In addition to the festive fundraising and awareness campaigns, there is also a lot of fearmongering and misinformation circulating about breast cancer.

I recently saw an advertisement from an insurance company stating that, “breast cancer will affect 1 in 8 women.” Then it went on to sell whatever it was selling. The problem? The statement is not true. The chance of a woman getting breast cancer increases with age. By the time a woman would die of old age, about 1 out of 8 who avoided equally serious life-threatening events while younger, would likely to be diagnosed with breast cancer. Seven out of 8 women by that time will not. It’s not like if I’m in a room with seven other women, one of us will definitely get breast cancer so we should all look around and wonder who it is. Such messaging uses fear to try to coerce women to take some kind of action, whether it is to make a lifestyle change, participate in an event, or simply open up their wallets.

001 ProjectBoobiesAnother popular breast cancer awareness message is the importance of breast self exams (BSE). Many of the “boobie campaigns” targeting younger women have focused on BSE as a mechanism for saving your life from breast cancer. In truth, BSE has not been found to find breast cancers early, nor has it been found to provide any survival benefit. The body of evidence for the last ten years at least has pointed to evidence of no benefit for BSE in terms of early detection or mortality reduction. To the contrary, there is strong evidence of harm through excessive biopsies. The boobies campaigns, promoted as fun and light-hearted education, present BSE as something women can do to protect themselves. It is something women can do, and for those without access to quality health care it may be one of few options. But the campaigns send the wrong message by suggesting BSE is a good screening tool. Additionally, such campaigns create an uneasy paradigm that a woman is somehow responsible for detecting her own breast cancer. For those who don’t find it themselves, this is a particularly heavy emotional burden.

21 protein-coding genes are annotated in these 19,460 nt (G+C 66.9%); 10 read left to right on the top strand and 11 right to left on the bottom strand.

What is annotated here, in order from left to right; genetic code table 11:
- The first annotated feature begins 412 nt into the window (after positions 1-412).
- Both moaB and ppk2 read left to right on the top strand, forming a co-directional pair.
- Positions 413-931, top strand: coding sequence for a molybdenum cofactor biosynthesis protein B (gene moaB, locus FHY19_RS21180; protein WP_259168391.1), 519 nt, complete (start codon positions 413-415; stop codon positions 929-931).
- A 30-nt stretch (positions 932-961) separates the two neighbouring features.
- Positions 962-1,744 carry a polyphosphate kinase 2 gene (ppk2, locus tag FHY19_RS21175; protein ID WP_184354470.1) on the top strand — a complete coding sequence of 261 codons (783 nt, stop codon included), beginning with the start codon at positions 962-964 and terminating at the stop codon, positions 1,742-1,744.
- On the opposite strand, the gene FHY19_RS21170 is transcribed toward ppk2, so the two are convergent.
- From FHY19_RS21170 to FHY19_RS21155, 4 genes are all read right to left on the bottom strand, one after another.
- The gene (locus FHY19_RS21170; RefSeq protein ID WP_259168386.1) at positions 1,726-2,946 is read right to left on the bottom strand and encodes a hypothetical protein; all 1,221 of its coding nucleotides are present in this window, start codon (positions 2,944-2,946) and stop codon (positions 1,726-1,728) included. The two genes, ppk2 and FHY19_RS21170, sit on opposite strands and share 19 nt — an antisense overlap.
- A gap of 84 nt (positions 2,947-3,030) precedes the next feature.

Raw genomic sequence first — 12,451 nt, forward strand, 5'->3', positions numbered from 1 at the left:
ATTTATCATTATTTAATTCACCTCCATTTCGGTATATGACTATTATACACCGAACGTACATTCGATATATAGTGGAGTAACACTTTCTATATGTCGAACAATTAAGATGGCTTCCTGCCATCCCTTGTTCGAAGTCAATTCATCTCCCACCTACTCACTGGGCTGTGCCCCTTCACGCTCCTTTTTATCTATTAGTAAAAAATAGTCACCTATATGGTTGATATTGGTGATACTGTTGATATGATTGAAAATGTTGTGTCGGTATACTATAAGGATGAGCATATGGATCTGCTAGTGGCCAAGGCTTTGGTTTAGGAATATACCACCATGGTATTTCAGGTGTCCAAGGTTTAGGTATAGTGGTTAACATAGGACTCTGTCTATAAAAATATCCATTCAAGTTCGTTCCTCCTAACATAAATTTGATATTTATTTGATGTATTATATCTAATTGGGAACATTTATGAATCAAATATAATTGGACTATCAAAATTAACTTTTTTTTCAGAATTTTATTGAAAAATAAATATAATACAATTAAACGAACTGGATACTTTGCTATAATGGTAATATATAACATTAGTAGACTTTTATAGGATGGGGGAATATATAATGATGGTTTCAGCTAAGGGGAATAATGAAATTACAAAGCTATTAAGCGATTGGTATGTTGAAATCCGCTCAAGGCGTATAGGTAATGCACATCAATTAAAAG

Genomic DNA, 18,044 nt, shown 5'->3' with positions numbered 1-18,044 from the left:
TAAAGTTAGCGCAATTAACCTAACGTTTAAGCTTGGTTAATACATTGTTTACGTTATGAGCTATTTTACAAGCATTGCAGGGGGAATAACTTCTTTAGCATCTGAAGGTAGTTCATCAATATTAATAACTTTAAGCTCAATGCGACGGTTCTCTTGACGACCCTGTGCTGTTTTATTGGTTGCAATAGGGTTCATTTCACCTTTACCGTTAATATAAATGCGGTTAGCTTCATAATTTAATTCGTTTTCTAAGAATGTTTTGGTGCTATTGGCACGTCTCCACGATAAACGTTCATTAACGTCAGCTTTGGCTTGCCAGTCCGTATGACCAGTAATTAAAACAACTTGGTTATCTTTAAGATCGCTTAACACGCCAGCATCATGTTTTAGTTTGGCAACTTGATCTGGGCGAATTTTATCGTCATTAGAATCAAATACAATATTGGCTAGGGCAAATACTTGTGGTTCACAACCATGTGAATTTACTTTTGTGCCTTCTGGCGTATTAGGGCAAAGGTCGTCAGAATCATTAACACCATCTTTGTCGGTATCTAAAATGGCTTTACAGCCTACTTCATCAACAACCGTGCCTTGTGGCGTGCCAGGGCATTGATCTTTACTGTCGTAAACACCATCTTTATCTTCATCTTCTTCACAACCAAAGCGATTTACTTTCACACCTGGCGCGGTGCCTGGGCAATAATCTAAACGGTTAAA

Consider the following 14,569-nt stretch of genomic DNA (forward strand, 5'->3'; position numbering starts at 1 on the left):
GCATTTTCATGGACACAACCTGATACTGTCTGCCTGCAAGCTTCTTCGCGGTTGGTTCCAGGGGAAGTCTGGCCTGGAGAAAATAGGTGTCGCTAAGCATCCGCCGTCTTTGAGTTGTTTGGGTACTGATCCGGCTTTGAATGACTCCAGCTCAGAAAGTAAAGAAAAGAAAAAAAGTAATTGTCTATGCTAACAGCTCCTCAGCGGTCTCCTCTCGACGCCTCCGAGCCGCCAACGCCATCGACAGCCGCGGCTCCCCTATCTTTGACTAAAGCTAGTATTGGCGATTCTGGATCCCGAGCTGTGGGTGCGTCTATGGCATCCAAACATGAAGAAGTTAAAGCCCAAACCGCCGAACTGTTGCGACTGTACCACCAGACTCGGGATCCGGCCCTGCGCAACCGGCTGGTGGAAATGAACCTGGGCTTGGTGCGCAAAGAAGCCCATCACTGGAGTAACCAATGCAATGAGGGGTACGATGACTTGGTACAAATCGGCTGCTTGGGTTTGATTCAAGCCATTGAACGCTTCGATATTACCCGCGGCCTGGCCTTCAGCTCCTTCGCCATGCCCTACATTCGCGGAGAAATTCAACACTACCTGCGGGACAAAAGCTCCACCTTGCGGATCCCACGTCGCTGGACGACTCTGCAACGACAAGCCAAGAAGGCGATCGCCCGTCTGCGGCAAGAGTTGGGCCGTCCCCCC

Screening mammograms are another overly popularized awareness message. Numerous campaigns resort to peer pressure to persuade women to get mammograms without acknowledging the very real limitations of the screening tool, setting it up as if choosing NOT to have a mammogram is like putting a gun to your head. Komen for the Cure has been called out on numerous occasions, most recently in a British Medical Journal, for suggesting that mammography is a guarantee that a woman will “survive” breast cancer. The advertisement, which is still on Komen’s website, misrepresents survival statistics, taking them out of context to send an overly optimistic message. The accompanying “Get Screened Now” directive also treats women as if they don’t have the capacity to make decisions for themselves. Even worse, there are women who wrongly believe that mammograms are a preventive measure against breast cancer, rather than a diagnostic tool.